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Old September 13, 2011, 05:42 AM   #1
spacecoast
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Primer packaging

Bought 6,000 Federal primers last week... looks like I'll need to rent a storage unit...

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Old September 13, 2011, 06:41 AM   #2
F. Guffey
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R. Lee was not happy with Federal, seems they did not donate primers for testing? So, he refused to purchase Federal primers for testing?

In his book R. Lee claimed the Federal primers were more powerful, more powerful than what, I do not know.

After hearing all the scary stories about 'more powerful' primers, Federal redesigned the primer tray to make the more powerful safer to ship and it is only a coincidence the tray for shipping was too large for dumping primers into the Lee hand primer, the saddest part was the user of Lee hand primers could not figure a way to get the primers from the large tray to the smaller round tray, and I suppose if there is a moral to the story Federal did not care what Lee thought about their primers, Me? I still have friends tell me, "don't use Federal primers in a Lee hand primer because they are more powerful, back to me, More-powerful? That is what I want, I want the more powerful primer.

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Old September 13, 2011, 07:34 AM   #3
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I could be wrong because I have been before, but I seem to recall reading somewhere that the reason Lee did not recommend Federal primers for use in his equipment was due to the "softer" material they were made from. They reportedly detonate more often during the seating process than others. Hence one of the reasons for the "Explosion Shield" offered for the Load-Master. http://leeprecision.com/xcart/LM-EXPLOSION-SHIELD.html However, on Page 85 of "Modern Reloading - Second Edition" by Richard Lee, it states only "Do not use Federal primers in a Lee Auto-Prime! Any primer not listed above has not been tested, so you must assume they are unsafe."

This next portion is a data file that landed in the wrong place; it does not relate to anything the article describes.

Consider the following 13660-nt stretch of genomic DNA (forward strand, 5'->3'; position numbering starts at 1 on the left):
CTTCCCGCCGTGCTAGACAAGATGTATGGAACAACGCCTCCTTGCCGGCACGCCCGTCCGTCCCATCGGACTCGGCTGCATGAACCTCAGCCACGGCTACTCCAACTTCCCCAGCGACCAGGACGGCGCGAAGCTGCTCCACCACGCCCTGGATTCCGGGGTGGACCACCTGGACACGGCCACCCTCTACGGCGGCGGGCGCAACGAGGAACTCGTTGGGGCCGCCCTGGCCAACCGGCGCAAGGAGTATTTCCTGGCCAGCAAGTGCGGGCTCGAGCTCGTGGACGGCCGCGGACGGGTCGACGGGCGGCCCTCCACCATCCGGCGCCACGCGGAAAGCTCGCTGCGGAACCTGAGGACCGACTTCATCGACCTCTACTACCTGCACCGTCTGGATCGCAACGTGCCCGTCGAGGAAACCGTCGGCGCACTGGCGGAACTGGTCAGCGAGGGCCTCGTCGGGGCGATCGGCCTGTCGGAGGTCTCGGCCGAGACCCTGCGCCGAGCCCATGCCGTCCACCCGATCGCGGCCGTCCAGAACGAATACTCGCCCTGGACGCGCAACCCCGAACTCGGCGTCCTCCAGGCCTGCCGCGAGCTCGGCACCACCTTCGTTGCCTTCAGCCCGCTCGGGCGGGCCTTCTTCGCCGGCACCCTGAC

It seems Mr. Lee only tested Winchester, CCI and Remington primers prior to publication. Which leaves more than just Federal off the list of tested primers.

I too have a couple thousand Federal primers because during the shortage they were all I could find. I'll be using them to load .45 ACP in the near future on my Lee Load-Master.
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Last edited by CowTowner; September 13, 2011 at 07:40 AM.
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Old September 13, 2011, 07:57 AM   #4
spacecoast
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I was warned about using Federal primers in a Lee auto-prime, but I use a hand press anyway to load all mine (not pressing too hard of course). I like the added sensitivity of the hand press, it's easy to tell if a primer is crooked or if you have run into one of those cursed Blazer .45ACPs that use small primers. The Federal primers solved a severe light strike problem I was having with my light-action 686.
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Old September 13, 2011, 08:22 AM   #5
wncchester